ReplyDelete
  9. Maybe, the heat made them stay still for you. Lucky!

    ReplyDelete
  10. I love these birds.. Last year I built a bunch of wood ledges for them and hung them high in trees. They come here every year and nest. They eat lots of bugs. I love it when I mow the grass, they are swooping all around eating the bugs..
    Great pictures ~ glad they sat on the branches and posed for you..
    Have a Blessed Tiggeriffic Day~! ta ta for now from Iowa:)

    ReplyDelete
  11. Good post!


    Great title! Those Googling for 'Barn Swallows" will find you I bet :)




    Aloha from Waikiki;


    Comfort Spiral

    ><}}(°>


    > < } } ( ° >

    < ° ) } } > <

    ReplyDelete
  12. Beautiful photos. I hope they have success with their brood.

    ReplyDelete
  13. Captures beautiful enough for a magazine story.

    ReplyDelete
  14. Great capture of the swallows nesting. Birds are so hard to catch not flitting about.

    ReplyDelete
  15. You are lucky to have swallows. I haven't seen one for years where I live. Swifts too seem to have disappeared yet there's plenty of insects for them to feed on. The world we live in ... it's worrying.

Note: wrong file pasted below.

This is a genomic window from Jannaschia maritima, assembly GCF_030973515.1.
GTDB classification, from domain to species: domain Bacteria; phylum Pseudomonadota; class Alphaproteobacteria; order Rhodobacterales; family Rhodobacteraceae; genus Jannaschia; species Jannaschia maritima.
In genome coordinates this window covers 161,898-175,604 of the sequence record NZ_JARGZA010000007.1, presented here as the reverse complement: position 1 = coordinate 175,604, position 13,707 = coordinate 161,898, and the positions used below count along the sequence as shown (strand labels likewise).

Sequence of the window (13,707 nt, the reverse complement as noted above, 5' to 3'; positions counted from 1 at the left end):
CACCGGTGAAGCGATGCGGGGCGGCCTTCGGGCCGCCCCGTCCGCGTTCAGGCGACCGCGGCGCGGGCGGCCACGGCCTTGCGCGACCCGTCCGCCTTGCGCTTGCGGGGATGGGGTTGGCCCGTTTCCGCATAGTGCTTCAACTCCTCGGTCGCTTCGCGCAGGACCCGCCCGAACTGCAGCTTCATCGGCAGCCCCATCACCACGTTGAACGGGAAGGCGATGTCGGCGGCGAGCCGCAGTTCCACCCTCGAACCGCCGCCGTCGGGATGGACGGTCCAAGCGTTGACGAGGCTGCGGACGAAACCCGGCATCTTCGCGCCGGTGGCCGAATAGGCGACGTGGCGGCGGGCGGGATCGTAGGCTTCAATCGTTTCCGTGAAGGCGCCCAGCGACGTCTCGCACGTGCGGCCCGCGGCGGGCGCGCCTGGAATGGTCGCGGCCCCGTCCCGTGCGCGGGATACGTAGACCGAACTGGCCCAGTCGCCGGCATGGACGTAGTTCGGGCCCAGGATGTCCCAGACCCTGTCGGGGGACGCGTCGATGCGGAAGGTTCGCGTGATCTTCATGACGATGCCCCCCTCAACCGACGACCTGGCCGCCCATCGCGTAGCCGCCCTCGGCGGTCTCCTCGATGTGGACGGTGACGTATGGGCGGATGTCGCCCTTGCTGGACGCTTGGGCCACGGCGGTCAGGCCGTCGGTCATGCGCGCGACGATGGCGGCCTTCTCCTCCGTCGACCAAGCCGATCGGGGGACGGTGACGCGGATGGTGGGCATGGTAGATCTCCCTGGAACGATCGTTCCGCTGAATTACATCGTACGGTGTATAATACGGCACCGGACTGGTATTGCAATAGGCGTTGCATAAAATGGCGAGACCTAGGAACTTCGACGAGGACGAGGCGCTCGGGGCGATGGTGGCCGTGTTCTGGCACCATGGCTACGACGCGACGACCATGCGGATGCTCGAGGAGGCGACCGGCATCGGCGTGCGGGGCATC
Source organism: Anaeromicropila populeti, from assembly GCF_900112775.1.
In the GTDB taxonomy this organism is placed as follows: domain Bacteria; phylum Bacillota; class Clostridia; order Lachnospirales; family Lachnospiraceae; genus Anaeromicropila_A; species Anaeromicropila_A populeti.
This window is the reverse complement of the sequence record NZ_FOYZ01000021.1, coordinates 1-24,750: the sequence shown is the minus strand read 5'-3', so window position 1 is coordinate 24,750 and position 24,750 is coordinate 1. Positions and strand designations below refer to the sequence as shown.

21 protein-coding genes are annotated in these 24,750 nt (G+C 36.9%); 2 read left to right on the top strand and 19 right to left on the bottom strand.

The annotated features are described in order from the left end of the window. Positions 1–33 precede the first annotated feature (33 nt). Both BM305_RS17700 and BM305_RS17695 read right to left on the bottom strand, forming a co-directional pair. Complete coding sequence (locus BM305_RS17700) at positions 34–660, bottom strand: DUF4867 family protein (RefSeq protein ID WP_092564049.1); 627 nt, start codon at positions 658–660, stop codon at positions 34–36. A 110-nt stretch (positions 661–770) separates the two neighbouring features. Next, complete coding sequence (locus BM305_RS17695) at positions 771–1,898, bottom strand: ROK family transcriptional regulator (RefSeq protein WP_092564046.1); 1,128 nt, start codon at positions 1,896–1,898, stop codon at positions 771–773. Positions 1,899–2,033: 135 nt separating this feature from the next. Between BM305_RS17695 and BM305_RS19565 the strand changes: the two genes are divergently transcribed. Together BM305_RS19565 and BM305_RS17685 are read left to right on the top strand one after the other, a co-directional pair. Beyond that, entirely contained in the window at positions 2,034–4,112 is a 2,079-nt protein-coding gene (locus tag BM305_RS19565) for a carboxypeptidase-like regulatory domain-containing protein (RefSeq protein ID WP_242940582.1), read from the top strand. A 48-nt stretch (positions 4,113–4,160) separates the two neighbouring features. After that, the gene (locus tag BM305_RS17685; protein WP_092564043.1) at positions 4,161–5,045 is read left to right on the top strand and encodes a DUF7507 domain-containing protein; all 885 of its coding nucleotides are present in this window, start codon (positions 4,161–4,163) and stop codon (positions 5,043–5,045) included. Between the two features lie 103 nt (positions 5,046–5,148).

ReplyDelete
  16. Swallows are remarkable aren't they? Lovely shots, thanks.

    ReplyDelete
  17. Wonderful post!! I thoroughly enjoyed it. Those people in Cades Cove, TN should find a way to embrace the swallows instead of trying to get rid of them!! Interesting that you mentioned seeing one with a feather in mid-air. I was just reading about swallows because I put out tree swallow boxes for the first time and had great success. I'm quite sure I remember the article I read told about how they 'play' with the feathers in mid-air - it's a form of entertainment for them!! ~karen

    ReplyDelete
  18. Nice day out , I like the wasp nest I like wasps

    ReplyDelete
  19. Utterly adorable! Driving along our road we see them swooping around the car... it's a bit nerve wracking!
    Jane x

    ReplyDelete
  20. So..you get to be grandparents to barn swallows now? How lucky is that!

    ReplyDelete
  21. wow....these are just great. in the second to last, his mouth looks like a heart, you should link that to random hearts!!

    cuteness overload!!!!

    ReplyDelete
  22. I never tire of birds one of God's truest miracles

    ReplyDelete
  23. Very pretty birds and I enjoyed seeing them and the baby's.

    ReplyDelete
  24. They congregate and have meetings on my telephone wires outside the house. Then, when meeting is adjourned, they head back to my pond for dinner.

    ReplyDelete
  25. Such gorgeous photos of the swallows - you did incredibly well, they're so quick!
    Nice to read about them and their habits too :D)

    ReplyDelete
  26. We saw these swallows in the national parks in June and were absolutely captivated by them. I love your gorgeous photos!!!

    ReplyDelete
  27. Denise, Super post about Barn Swallows. The babes always look like they are mad.:)

    ReplyDelete